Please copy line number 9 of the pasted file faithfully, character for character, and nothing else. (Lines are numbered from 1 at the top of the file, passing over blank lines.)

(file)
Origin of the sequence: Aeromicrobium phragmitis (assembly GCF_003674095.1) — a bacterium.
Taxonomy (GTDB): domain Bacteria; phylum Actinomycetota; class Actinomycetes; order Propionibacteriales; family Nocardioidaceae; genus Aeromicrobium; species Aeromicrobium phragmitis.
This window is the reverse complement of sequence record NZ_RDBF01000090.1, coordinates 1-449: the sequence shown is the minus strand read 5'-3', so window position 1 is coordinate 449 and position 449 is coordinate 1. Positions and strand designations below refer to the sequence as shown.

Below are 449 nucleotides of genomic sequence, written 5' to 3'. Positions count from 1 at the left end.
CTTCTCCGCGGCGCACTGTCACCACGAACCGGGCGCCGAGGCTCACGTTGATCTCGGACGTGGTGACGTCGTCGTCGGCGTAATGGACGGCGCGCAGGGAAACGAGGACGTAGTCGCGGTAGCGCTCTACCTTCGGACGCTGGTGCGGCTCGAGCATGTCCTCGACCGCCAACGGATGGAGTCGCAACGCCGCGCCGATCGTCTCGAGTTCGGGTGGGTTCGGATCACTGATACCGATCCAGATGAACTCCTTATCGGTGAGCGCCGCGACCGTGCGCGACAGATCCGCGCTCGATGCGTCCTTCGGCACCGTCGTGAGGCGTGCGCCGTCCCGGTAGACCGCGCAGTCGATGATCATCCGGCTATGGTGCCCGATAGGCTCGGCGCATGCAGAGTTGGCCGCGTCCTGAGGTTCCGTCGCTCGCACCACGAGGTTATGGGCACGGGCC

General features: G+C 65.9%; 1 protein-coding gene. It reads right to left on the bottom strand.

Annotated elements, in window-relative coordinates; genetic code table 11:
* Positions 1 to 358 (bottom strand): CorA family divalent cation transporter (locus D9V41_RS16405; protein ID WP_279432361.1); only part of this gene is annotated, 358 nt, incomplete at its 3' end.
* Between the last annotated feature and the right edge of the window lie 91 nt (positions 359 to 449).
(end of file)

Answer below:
* Between the last annotated feature and the right edge of the window lie 91 nt (positions 359 to 449).